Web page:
I am struggling to understand and interpret my demux summary data from an Illumina NextSeq run (picture below). Is it saying that there is no data from 0 to about 60 bases, therefore, I should set my dada2 denoise-paired parameter --p-trim-left-f to about 60 or 70? How come I hardly see any boxes in the box and whiskers plots? Is that a bad thing?
Not quite! It is saying that "of the sequences subsampled for the this visualization, positions 0 to 60 had no variation in the quality score - they were all identical." It looks like after the first 6 or 7 nts, the quality score is exactly 31 or 32 (you can confirm by hovering over a "box" there, the table below will update with the relevant distribution).
Hopefully what I wrote above helps explain that. As the viz mentions above, you can click and drag to zoom in on an area of interest, too.
Not necessarily, although these profiles in general look suspicious to me - we normally see much more variation in quality scores in "unadulterated" Illumina reads. If I had to guess, I would assume that some form of quality filtering was applied prior to this step. If that was the case, then using a tool like DADA2 might not make the most sense for you, since that method works best with the "rawest" data, to generate its own error profile.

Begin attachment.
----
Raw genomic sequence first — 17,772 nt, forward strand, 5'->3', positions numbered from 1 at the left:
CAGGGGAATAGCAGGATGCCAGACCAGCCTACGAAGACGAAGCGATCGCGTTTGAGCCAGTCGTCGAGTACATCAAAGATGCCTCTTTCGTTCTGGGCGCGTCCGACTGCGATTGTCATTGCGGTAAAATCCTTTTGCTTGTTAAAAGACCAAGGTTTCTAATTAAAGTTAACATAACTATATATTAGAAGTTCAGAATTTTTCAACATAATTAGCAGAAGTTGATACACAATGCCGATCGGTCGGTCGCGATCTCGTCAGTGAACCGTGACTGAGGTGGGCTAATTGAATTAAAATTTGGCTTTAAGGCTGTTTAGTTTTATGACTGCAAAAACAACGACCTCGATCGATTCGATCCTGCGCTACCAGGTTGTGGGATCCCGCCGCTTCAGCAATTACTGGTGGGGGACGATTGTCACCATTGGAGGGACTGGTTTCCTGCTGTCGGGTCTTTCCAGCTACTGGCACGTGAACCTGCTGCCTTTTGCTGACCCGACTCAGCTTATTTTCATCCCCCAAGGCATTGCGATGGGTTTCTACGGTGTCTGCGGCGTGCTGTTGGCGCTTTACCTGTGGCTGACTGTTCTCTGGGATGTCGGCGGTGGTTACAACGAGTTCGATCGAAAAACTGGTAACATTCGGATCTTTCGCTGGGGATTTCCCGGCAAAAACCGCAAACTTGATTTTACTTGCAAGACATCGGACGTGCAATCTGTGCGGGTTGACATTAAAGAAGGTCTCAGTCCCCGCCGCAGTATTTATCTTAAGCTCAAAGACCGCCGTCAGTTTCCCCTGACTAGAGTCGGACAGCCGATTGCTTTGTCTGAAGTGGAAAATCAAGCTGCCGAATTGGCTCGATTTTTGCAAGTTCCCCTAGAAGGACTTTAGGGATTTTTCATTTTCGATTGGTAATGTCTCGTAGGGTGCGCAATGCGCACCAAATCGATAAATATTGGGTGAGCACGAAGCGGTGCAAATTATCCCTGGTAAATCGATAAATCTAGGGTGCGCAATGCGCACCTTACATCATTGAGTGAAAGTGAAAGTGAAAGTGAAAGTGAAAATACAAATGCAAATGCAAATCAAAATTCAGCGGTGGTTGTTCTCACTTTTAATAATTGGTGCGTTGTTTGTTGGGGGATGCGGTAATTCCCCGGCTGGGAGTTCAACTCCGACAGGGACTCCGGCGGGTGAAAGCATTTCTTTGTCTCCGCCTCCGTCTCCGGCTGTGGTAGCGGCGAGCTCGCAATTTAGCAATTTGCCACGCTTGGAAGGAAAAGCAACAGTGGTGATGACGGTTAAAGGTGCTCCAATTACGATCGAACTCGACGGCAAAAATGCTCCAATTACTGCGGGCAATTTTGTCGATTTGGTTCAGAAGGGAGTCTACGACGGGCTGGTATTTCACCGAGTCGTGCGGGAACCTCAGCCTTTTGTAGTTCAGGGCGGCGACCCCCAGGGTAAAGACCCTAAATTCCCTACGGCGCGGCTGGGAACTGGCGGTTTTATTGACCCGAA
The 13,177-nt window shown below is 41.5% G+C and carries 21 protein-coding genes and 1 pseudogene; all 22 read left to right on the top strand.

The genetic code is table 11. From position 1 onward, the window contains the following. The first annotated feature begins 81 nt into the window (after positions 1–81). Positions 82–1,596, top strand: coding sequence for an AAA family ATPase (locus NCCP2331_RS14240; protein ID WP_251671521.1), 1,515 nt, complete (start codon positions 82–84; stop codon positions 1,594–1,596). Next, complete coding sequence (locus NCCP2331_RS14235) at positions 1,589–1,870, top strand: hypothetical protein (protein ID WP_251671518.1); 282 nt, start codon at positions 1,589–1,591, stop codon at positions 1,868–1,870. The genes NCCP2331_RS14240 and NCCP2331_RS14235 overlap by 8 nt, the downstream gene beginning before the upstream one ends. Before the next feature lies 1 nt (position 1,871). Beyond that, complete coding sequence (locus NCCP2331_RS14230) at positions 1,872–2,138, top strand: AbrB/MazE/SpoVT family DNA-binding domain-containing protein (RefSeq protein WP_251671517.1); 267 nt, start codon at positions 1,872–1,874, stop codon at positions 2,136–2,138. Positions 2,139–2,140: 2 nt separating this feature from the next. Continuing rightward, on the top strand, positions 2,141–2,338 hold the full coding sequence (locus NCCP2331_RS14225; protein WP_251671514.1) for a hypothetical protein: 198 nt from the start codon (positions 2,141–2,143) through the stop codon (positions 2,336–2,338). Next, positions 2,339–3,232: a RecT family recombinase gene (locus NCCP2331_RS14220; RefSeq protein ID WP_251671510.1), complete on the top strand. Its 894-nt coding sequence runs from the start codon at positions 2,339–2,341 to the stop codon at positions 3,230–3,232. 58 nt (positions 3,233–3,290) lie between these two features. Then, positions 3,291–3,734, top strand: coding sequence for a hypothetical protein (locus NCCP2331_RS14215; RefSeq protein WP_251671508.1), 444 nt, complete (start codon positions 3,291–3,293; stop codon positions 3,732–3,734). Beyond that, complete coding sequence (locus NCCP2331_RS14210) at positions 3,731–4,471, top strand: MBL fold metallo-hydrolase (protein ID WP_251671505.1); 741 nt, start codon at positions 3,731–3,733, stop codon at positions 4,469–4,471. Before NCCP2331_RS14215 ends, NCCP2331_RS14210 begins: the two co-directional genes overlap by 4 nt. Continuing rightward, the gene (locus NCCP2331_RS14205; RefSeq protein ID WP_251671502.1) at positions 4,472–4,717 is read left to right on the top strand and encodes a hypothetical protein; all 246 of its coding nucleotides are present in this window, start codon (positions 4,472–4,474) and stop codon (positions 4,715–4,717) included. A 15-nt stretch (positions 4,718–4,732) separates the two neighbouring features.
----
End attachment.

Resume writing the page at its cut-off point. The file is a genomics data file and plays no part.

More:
Loading required package: Rcpp
Self-consistency loop terminated before convergence.
Duplicate sequences in merged output.
Duplicate sequences detected and merged.
The sequences being tabled vary in length.
R version 3.4.1 (2017-06-30)
DADA2 R package version: 1.6.0
Running external command line application(s). This may print messages to stdout and/or stderr.
The command(s) being run are below. These commands cannot be manually re-run as they will depend on temporary files that no longer exist.
Several questions come to mind based on the dada2 outputs:
How does dada2 handle duplicate sequences?
How do I handle sequences of varying lengths? I assume the sequences that are not merged are just dropped and there’s nothing I can do about that?
Seeing as this analysis took about 7.5 days to complete for these 32 samples, would you recommend running these samples individually with dada2 denoise-paired then combining all outputs together at the end? Or would that not be advised because all these samples were ran on the same sequencing run?